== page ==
Matt LaFleur’s time with McVay, Shanahan will help Aaron Rodgers

GREEN BAY, Wis. — Look at Matt Ryan in 2016. Or Jared Goff in 2017.

That’s what the Green Bay Packers think they’ll see from Aaron Rodgers in 2019.

That’s why they’re hiring Matt LaFleur as their next head coach.

The 39-year-old LaFleur won over Packers president Mark Murphy and general manager Brian Gutekunst with his expertise on offense and the idea that he will be able to get Rodgers back to an MVP level for one more run at a Super Bowl.

As one source said, getting Rodgers to buy in with the next head coach was the most important thing for Murphy and Gutekunst to accomplish with this hire.

In that regard, what LaFleur has done in his previous NFL jobs impressed the Packers’ brass. In the case of Ryan, they saw it firsthand, for it was the Falcons quarterback who dashed their last best chance at a Super Bowl when he rolled over the Packers in the NFC Championship Game 44-21 in January 2017. Ryan won the MVP for the 2016 season with LaFleur as his position coach.

It was in Atlanta that LaFleur learned under then-Falcons offensive coordinator Kyle Shanahan.

When Shanahan left to become the San Francisco 49ers’ head coach the following season, LaFleur jumped to the Rams as a non-playcalling offensive coordinator under new coach Sean McVay, the former Redskins OC. That meant LaFleur worked closely with Goff, who was entering his second NFL season. The season before, the Rams were 4-12 with Goff as a winless seven-game starter. The next season, the Rams went 11-5 with Goff as a 16-game starter, and he threw 28 touchdowns and seven interceptions and finished with a 110.5 passer rating. The Rams were 10th overall in yards and first in points.

Ask anyone around the NFL, and most will say Shanahan and McVay are the two brightest offensive minds in the game. The Packers now have someone connected to both.

This past season in Tennessee, where LaFleur served as first-year head coach Mike Vrabel’s playcalling offensive coordinator, there were things to like, even though the Titans’ offense ranked 25th in yards, 29th in passing yards and 27th in scoring. According to the NFL’s Next Gen Stats, the Titans had the highest expected completion percentage in the NFL last season, at 68.7 percent, and the Packers ranked 27th, at 62.6 percent.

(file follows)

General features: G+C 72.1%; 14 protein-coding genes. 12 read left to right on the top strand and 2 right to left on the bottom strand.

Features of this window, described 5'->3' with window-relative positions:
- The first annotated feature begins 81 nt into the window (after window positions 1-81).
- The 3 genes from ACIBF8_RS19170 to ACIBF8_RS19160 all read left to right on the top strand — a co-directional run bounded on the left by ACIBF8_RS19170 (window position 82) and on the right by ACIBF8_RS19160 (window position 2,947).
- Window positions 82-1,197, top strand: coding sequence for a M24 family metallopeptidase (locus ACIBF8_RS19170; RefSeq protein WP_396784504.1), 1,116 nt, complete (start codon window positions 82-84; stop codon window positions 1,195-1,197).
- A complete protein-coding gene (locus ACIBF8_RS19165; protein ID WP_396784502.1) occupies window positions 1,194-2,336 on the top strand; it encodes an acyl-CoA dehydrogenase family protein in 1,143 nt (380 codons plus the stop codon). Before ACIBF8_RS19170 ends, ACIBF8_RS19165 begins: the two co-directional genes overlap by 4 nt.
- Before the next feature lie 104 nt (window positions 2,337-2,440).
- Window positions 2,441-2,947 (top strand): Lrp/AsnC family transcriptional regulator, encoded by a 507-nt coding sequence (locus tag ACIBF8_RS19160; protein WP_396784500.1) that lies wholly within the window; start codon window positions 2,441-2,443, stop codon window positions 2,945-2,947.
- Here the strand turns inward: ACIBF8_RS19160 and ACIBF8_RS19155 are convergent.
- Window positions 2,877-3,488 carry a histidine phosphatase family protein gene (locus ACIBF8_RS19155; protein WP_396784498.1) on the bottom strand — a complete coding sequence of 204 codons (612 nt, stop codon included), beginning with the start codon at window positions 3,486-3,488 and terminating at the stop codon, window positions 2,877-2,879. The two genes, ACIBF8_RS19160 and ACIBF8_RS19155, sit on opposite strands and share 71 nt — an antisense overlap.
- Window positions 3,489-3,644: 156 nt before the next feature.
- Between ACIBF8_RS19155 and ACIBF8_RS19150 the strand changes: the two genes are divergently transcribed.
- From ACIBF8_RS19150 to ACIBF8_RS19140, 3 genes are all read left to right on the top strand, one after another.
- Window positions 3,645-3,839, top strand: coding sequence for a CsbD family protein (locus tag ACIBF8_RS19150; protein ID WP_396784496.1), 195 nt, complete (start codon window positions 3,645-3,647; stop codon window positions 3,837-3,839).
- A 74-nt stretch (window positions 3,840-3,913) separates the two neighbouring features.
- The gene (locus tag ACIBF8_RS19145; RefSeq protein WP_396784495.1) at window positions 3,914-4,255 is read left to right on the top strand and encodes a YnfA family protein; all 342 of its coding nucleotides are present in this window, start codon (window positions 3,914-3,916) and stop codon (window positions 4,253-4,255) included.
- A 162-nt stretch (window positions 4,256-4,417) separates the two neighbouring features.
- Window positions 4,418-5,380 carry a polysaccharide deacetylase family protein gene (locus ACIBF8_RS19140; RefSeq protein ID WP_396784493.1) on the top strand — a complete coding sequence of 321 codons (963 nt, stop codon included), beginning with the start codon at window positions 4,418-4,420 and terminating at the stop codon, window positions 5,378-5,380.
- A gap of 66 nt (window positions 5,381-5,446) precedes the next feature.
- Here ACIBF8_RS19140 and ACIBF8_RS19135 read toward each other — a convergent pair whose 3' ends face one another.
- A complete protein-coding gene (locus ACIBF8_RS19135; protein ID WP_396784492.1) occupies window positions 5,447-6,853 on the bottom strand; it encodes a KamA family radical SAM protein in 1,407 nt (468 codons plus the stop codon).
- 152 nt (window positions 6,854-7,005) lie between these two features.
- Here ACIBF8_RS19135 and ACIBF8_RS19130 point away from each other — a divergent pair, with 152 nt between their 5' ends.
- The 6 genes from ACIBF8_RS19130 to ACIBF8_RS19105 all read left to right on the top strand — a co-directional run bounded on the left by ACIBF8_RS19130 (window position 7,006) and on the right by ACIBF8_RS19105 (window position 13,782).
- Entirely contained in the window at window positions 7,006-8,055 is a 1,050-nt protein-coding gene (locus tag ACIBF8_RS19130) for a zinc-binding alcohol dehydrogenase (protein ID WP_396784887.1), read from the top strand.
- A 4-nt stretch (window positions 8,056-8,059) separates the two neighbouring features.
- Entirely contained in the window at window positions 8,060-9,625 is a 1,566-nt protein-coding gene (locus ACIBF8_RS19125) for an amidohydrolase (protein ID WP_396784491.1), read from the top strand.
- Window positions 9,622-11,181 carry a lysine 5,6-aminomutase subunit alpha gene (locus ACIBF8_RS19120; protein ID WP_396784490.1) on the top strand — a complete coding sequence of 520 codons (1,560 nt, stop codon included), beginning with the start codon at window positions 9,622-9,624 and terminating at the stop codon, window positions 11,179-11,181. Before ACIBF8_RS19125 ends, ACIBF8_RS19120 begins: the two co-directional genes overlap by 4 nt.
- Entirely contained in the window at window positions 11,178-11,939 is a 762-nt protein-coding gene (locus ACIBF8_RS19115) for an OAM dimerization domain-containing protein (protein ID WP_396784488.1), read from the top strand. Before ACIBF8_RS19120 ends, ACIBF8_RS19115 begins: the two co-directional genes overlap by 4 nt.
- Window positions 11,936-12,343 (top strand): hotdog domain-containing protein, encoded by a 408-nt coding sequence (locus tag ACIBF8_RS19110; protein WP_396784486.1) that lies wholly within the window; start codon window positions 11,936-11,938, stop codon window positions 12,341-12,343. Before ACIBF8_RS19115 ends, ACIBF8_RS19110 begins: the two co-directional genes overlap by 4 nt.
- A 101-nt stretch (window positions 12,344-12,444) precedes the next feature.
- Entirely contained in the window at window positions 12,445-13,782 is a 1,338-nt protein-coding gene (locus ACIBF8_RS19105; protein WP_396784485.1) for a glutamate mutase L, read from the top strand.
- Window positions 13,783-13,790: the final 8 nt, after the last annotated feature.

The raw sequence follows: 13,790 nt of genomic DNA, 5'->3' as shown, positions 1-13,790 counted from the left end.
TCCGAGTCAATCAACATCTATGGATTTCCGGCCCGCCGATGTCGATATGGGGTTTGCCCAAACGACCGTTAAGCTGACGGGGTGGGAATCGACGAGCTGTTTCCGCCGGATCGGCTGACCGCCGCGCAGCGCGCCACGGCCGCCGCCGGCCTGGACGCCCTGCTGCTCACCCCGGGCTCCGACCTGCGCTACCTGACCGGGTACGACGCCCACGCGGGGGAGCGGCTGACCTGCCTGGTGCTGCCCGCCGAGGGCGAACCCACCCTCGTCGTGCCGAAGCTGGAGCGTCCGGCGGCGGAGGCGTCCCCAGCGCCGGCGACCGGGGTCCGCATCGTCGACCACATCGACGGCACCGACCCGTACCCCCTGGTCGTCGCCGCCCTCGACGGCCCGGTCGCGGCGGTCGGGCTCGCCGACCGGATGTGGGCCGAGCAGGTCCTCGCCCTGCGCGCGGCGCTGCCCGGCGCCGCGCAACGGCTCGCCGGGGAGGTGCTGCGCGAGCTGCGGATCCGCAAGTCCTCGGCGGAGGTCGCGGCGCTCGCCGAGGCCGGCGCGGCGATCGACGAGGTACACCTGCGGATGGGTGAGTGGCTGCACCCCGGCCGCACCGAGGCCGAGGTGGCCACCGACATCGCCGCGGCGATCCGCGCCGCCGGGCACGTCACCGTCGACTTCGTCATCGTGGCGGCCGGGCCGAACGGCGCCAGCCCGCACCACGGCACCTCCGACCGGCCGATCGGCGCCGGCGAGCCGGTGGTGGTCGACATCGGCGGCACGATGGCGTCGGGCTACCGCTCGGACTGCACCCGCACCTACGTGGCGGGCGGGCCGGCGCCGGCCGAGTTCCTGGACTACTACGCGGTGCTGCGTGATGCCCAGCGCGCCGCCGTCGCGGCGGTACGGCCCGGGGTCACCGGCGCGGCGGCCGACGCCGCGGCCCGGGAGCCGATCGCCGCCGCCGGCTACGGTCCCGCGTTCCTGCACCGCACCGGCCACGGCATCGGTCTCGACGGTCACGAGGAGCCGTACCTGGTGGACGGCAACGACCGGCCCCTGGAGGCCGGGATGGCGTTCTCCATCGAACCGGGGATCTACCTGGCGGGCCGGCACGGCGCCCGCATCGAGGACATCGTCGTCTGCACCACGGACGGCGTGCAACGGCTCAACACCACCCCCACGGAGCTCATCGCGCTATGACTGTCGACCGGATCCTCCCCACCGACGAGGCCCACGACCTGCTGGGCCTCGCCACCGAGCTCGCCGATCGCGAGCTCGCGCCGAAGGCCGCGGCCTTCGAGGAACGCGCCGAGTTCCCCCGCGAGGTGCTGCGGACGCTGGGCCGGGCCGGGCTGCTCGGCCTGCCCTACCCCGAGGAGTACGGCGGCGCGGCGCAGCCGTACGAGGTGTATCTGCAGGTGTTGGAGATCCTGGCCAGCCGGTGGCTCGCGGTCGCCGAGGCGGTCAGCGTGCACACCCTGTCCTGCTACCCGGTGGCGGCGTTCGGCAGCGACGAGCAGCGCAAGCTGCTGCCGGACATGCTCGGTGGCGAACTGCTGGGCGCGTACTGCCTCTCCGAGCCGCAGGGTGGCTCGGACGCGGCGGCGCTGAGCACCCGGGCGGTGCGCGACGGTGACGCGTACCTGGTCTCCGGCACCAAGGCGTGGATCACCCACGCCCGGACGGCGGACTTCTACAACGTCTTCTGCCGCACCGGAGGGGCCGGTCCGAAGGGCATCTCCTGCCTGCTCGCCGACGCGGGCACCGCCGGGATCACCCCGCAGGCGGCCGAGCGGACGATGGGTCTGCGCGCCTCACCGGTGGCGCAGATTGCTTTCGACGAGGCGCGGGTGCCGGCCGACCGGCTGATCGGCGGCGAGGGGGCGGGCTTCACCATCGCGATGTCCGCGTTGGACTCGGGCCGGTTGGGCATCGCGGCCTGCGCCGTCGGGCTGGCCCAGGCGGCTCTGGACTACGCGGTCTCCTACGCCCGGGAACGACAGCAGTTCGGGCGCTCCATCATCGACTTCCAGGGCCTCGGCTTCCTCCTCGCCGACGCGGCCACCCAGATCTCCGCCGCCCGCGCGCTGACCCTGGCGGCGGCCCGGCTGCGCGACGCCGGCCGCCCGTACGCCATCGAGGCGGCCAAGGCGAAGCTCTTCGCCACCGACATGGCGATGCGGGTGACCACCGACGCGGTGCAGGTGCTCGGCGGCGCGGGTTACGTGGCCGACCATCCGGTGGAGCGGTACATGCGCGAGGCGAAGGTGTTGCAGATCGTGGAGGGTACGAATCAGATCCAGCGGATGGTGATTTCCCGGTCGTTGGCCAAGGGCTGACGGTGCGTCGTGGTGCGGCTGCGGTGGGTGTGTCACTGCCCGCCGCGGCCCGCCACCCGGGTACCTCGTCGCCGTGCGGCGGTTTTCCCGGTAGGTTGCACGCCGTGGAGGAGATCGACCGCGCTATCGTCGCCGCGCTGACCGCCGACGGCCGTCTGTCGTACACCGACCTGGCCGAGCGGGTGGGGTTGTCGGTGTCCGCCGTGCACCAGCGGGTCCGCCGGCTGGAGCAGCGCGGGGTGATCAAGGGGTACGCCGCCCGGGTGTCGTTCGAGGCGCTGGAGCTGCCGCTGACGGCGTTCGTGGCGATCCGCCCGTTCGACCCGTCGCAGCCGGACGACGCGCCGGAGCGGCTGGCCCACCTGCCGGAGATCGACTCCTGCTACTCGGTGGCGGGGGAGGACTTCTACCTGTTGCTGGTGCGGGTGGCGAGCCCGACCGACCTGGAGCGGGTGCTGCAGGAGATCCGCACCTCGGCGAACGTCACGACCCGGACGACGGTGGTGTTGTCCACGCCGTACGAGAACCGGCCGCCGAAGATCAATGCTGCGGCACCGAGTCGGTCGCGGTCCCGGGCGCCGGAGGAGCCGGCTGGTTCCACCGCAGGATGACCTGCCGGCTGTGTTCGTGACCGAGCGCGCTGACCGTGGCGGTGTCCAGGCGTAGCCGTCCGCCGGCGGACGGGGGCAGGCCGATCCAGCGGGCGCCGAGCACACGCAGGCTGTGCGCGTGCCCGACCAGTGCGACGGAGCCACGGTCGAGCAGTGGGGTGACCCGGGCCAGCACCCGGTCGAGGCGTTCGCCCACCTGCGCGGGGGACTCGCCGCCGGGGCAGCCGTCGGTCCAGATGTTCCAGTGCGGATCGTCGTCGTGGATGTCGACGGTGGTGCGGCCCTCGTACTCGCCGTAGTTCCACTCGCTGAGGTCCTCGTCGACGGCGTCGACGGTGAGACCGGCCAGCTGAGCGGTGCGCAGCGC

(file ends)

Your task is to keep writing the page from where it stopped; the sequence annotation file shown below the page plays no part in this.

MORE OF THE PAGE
That brings everything back to Rodgers, whose 13-year relationship with former coach Mike McCarthy deteriorated. The beginning of the end came following the Packers’ Week 4 win over the Bills. Even after a 22-0 victory, Rodgers trashed McCarthy’s offensive game plan. It was an eye-opener for Murphy and Gutekunst that Rodgers and McCarthy had gone different ways.

As former Packers coach Mike Holmgren said in an interview shortly after the Buffalo game, coaching elite quarterbacks isn’t easy, but “everyone has to understand what the role is — what the role of the player is, the role of the coach is.”

Rodgers finished with his lowest completion percentage (62.3) and fewest touchdown passes (25) in a season in which he started at least 15 games and his second-lowest passer rating (97.6) in such seasons.

LaFleur is barely four years older than Rodgers, who turned 35 on the December day when McCarthy was fired. Their ages could make it harder for them to stick to those defined roles Holmgren described as musts. LaFleur also will be only the second Packers head coach to be younger than 40 in his debut, according to Elias. The other was Curly Lambeau, who was 23 when he coached his first game in 1921.

Some thought Patriots assistant coach Josh McDaniels would be the perfect person to get Rodgers back on track. But several people who know LaFleur believe that his personality and, more importantly, his views on offense will mesh with Rodgers’.

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